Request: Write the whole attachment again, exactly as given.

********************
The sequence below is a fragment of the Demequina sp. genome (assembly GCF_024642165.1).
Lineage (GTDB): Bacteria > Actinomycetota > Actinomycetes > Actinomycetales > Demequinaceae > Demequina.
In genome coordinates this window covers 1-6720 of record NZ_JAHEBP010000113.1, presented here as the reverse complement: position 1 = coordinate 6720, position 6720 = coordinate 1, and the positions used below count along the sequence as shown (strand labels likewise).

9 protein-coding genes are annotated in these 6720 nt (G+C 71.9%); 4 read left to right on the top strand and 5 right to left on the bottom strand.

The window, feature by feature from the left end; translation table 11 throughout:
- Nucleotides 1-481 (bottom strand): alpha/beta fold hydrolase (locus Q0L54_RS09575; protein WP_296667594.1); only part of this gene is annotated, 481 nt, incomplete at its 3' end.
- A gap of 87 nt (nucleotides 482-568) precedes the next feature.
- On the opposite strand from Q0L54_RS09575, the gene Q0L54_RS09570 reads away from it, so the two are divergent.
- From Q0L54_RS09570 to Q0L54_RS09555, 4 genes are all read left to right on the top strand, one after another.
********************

The sequence below is a fragment of the Demequina sp. genome (assembly GCF_024642165.1).
Lineage (GTDB): Bacteria > Actinomycetota > Actinomycetes > Actinomycetales > Demequinaceae > Demequina.
In genome coordinates this window covers 1-6720 of record NZ_JAHEBP010000113.1, presented here as the reverse complement: position 1 = coordinate 6720, position 6720 = coordinate 1, and the positions used below count along the sequence as shown (strand labels likewise).

9 protein-coding genes are annotated in these 6720 nt (G+C 71.9%); 4 read left to right on the top strand and 5 right to left on the bottom strand.

The window, feature by feature from the left end; translation table 11 throughout:
- Nucleotides 1-481 (bottom strand): alpha/beta fold hydrolase (locus Q0L54_RS09575; protein WP_296667594.1); only part of this gene is annotated, 481 nt, incomplete at its 3' end.
- A gap of 87 nt (nucleotides 482-568) precedes the next feature.
- On the opposite strand from Q0L54_RS09575, the gene Q0L54_RS09570 reads away from it, so the two are divergent.
- From Q0L54_RS09570 to Q0L54_RS09555, 4 genes are all read left to right on the top strand, one after another.